If you have been planning to upgrade your home theatre setup in your home, you may be evaluating different television options. Don’t forget about projectors, however! Projectors are an alternative to televisions because of their versatility: not only in the size of the image that they can project, but also in their portability and value. Epson, one of the leading manufacturers in projectors, has a new one for your home, the Epson PowerLite Home Cinema HC2100. In this review of the device, we will walk through the device setup and speak about the its features and performance.
What’s in the Box?
In the box of the Epson PowerLite Home Cinema HC2100, you get everything that you need to get started except for the cables that you will connect to your devices. Here’s what you get:
- Home Cinema 2100 Projector
- Power Cord
- Remote Control with AA Batteries
This 1080p projector also has all of the standard ports:
- 2 x HDMI inputs
- 1 x Component input
- 1 x VGA input
- 1 x USB connection (for servicing the unit)
- 1 x 3.5mm connection
Epson PowerLite Home Cinema HC2100: Features
After removing the projector from the box, it was incredibly easy to set up. Finding the best spot for the projector and the subsequent screen will be most challenging task with the Epson PowerLite Home Cinema HC2100. The unit itself is not that large, but you will need at least six feet in order to get a large projection in your room of choice. In my bedroom, I set the projector to the left of my bed to start and projected a few feet off the ground. If you’re setting up the device off-centre, Epson’s automatic keystone correction will assist, ensuring that your picture is straight. For me, “placing to powering on” took a few minutes of time.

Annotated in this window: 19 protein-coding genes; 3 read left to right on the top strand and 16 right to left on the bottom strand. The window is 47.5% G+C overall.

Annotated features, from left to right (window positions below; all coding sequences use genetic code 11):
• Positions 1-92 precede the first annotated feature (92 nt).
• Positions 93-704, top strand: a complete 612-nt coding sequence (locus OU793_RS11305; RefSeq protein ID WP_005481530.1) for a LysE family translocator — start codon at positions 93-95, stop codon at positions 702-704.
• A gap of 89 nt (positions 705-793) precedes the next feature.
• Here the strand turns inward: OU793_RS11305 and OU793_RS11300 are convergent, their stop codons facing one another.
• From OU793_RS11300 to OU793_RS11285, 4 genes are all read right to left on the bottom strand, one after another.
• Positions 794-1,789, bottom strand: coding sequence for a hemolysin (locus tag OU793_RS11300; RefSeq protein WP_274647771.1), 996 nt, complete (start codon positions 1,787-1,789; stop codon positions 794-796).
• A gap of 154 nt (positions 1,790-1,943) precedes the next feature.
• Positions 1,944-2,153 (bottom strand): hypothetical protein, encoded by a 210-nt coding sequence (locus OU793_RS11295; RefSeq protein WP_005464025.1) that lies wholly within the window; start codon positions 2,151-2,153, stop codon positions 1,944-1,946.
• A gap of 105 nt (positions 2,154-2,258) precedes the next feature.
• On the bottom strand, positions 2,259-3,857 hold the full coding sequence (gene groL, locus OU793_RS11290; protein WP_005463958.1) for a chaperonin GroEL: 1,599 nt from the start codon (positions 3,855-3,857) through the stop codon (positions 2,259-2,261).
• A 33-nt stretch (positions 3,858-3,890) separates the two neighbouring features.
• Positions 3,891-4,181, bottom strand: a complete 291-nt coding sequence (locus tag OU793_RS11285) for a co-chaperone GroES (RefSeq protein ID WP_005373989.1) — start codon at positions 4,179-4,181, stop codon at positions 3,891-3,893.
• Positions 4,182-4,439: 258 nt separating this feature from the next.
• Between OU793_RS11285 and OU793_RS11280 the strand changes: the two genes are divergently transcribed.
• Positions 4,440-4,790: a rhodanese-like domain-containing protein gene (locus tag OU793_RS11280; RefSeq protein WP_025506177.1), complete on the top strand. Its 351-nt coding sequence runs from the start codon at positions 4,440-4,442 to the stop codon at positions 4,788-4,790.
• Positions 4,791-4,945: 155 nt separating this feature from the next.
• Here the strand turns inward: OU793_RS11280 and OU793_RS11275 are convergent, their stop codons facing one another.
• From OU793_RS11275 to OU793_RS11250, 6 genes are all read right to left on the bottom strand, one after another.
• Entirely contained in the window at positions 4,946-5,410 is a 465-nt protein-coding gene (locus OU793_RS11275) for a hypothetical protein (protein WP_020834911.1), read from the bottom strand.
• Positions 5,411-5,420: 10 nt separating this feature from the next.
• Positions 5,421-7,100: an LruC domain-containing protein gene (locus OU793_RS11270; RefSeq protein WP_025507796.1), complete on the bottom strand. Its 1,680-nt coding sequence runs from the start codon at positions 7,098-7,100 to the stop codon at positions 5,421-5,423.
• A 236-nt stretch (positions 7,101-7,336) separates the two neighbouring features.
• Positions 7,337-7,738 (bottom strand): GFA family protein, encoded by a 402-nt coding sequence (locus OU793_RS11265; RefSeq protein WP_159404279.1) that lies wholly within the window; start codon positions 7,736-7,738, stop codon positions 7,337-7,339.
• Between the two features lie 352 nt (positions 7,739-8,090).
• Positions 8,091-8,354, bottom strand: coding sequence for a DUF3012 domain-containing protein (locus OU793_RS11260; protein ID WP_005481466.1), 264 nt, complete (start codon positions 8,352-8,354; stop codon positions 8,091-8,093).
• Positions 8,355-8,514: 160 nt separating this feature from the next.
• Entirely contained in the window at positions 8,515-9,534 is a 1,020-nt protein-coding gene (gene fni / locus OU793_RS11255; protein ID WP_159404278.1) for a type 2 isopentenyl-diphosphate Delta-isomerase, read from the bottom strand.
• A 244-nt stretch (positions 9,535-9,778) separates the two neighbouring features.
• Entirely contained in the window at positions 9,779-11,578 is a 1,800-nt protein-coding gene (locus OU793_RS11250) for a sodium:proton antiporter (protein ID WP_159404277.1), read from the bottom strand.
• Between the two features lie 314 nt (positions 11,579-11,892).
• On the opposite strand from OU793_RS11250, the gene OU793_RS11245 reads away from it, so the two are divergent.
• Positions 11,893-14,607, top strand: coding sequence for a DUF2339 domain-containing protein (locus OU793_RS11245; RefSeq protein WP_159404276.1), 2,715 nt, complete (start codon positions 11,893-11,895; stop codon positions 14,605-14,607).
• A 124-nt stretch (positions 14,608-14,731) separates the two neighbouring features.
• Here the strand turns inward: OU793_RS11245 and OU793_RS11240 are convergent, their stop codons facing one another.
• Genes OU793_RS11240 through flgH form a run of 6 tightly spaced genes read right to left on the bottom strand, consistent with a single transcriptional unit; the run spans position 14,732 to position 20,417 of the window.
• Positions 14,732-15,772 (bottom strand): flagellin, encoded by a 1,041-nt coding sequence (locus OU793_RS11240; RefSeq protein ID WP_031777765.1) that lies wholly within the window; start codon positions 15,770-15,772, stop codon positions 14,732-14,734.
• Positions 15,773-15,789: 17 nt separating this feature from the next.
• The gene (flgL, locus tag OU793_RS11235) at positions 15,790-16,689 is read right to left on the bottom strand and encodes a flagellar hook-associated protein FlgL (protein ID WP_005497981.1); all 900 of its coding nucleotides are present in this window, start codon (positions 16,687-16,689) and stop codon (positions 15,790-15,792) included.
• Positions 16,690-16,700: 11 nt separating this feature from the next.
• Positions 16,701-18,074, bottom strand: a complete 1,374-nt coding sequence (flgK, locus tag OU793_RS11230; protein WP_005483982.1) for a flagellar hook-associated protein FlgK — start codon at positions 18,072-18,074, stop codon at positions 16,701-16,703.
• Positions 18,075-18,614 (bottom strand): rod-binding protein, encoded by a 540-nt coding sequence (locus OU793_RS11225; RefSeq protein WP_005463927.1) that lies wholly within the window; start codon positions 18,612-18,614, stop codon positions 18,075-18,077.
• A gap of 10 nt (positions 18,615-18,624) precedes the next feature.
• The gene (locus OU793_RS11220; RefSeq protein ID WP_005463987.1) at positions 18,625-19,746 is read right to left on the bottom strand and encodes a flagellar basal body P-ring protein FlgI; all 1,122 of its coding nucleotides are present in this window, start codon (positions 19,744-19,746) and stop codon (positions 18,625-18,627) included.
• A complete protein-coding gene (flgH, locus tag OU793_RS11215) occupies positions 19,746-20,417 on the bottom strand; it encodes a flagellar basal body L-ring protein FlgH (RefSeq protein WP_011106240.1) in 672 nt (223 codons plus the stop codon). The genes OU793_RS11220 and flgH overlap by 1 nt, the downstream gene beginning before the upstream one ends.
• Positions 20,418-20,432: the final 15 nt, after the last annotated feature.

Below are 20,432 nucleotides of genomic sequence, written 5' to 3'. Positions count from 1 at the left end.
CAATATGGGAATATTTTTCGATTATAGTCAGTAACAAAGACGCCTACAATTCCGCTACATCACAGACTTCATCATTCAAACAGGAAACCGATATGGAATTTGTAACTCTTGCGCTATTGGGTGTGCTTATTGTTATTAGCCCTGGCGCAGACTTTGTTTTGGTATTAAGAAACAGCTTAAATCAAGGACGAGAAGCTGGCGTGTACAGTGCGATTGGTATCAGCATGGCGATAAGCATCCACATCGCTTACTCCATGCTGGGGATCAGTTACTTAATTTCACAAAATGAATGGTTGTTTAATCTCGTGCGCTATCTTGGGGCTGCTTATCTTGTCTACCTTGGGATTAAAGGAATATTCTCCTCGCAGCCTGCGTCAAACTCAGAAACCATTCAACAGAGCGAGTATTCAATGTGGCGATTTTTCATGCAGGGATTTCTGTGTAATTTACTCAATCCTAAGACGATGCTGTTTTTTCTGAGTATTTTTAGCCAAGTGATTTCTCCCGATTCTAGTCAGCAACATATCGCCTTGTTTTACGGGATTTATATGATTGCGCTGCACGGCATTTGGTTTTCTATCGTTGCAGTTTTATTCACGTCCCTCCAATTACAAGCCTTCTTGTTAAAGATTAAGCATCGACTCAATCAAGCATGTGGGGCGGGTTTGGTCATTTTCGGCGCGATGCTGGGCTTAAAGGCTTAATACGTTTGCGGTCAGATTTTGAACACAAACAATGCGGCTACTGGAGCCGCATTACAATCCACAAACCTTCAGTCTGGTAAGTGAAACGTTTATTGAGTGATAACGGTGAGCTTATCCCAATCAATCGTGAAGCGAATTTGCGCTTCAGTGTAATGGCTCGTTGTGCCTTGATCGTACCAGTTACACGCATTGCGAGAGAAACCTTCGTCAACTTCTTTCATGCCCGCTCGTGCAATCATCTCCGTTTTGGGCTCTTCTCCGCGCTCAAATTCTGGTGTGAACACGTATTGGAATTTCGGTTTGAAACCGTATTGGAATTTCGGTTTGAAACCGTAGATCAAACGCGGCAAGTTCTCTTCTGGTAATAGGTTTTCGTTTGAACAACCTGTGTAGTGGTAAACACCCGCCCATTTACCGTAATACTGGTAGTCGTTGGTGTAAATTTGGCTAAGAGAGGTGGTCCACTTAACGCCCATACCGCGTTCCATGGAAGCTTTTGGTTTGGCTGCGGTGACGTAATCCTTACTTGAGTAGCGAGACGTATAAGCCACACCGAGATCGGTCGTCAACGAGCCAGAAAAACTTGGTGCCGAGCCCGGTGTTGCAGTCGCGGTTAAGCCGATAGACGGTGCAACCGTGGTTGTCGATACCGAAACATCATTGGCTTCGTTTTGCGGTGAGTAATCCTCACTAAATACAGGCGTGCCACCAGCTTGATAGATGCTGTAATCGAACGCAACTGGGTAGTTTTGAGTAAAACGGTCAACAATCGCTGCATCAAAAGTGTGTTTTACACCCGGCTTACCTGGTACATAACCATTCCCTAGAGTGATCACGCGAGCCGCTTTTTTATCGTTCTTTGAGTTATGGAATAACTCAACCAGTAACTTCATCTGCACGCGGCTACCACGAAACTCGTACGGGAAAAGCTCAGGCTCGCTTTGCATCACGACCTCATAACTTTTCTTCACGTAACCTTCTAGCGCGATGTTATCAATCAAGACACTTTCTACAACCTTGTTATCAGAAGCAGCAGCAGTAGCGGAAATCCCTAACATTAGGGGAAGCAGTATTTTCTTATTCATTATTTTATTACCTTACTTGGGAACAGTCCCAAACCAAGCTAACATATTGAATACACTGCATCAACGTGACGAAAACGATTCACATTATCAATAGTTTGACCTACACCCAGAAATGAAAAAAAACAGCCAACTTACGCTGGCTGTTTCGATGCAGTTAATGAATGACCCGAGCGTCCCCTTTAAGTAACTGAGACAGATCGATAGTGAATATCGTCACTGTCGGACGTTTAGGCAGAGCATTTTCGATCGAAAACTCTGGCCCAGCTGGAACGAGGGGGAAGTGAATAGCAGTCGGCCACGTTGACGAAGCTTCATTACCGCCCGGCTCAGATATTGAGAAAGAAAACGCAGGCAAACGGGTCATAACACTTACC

The Epson PowerLite Home Cinema HC2100 is a 1080p, 2500-lumen home projector. With a throw ratio of 1.33 to 2.16, this unit is capable of projecting a screen of 30 to 300 inches. Given the setup that I identified earlier in the review, I set this device up in my bedroom about seven feet from my white wall which provided me with a projection as large as a typical high-definition television (ideally you would use a screen, however).
Since this was a 2,500 lumen device, this meant that the ideal way to use the projector was by making sure the least amount of light possible was in the room. Office projectors, by contrast, typically have higher lumen ratings because they’re usually used with open windows in a conference room. In the less-than-ideal lighting scenario (some natural light coming from an open window), the device was usable, but only with the brightness cranked to the maximum. Per the manufacturer, this device’s bulb will last you for up to 7,500 hours in ECO mode and 4,500 hours in normal mode.
3D and 4K HDR
One of the neat additional features possessed by this device is its ability to convert videos from 2D to 3D. You will need 3D glasses in order to take advantage of this feature, but it may be a fun experience for your kids or depending on the type of movie or television show that you are watching on the projector. Not a feature that you would buy the device for, but a fun and novel added bonus.